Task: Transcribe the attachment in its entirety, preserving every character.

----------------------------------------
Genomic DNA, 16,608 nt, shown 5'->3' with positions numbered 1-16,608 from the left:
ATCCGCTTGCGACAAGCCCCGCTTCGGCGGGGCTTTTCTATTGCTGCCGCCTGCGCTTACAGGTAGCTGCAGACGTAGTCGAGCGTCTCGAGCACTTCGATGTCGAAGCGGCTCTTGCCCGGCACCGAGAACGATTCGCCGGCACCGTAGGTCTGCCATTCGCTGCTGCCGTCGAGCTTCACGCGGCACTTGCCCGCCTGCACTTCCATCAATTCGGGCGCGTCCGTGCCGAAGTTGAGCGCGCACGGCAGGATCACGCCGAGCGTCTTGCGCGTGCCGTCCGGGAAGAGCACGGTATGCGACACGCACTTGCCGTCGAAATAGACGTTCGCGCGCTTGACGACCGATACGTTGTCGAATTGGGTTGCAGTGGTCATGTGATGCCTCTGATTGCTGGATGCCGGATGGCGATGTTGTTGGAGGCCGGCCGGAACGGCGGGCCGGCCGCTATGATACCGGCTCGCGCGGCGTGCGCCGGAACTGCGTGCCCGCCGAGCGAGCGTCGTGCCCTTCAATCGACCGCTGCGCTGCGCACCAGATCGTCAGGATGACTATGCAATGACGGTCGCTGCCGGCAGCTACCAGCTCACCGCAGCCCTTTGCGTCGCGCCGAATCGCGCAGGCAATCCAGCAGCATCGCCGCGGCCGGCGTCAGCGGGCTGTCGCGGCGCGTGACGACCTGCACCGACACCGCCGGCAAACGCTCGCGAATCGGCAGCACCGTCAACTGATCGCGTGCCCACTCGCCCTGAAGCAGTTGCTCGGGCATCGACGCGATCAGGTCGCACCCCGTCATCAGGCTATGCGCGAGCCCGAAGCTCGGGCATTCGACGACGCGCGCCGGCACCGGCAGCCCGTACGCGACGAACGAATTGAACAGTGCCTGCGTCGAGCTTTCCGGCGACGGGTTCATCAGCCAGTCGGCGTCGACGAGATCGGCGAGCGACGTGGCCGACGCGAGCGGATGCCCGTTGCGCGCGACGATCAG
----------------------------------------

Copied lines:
Genomic DNA, 16,608 nt, shown 5'->3' with positions numbered 1-16,608 from the left:
ATCCGCTTGCGACAAGCCCCGCTTCGGCGGGGCTTTTCTATTGCTGCCGCCTGCGCTTACAGGTAGCTGCAGACGTAGTCGAGCGTCTCGAGCACTTCGATGTCGAAGCGGCTCTTGCCCGGCACCGAGAACGATTCGCCGGCACCGTAGGTCTGCCATTCGCTGCTGCCGTCGAGCTTCACGCGGCACTTGCCCGCCTGCACTTCCATCAATTCGGGCGCGTCCGTGCCGAAGTTGAGCGCGCACGGCAGGATCACGCCGAGCGTCTTGCGCGTGCCGTCCGGGAAGAGCACGGTATGCGACACGCACTTGCCGTCGAAATAGACGTTCGCGCGCTTGACGACCGATACGTTGTCGAATTGGGTTGCAGTGGTCATGTGATGCCTCTGATTGCTGGATGCCGGATGGCGATGTTGTTGGAGGCCGGCCGGAACGGCGGGCCGGCCGCTATGATACCGGCTCGCGCGGCGTGCGCCGGAACTGCGTGCCCGCCGAGCGAGCGTCGTGCCCTTCAATCGACCGCTGCGCTGCGCACCAGATCGTCAGGATGACTATGCAATGACGGTCGCTGCCGGCAGCTACCAGCTCACCGCAGCCCTTTGCGTCGCGCCGAATCGCGCAGGCAATCCAGCAGCATCGCCGCGGCCGGCGTCAGCGGGCTGTCGCGGCGCGTGACGACCTGCACCGACACCGCCGGCAAACGCTCGCGAATCGGCAGCACCGTCAACTGATCGCGTGCCCACTCGCCCTGAAGCAGTTGCTCGGGCATCGACGCGATCAGGTCGCACCCCGTCATCAGGCTATGCGCGAGCCCGAAGCTCGGGCATTCGACGACGCGCGCCGGCACCGGCAGCCCGTACGCGACGAACGAATTGAACAGTGCCTGCGTCGAGCTTTCCGGCGACGGGTTCATCAGCCAGTCGGCGTCGACGAGATCGGCGAGCGACGTGGCCGACGCGAGCGGATGCCCGTTGCGCGCGACGATCAG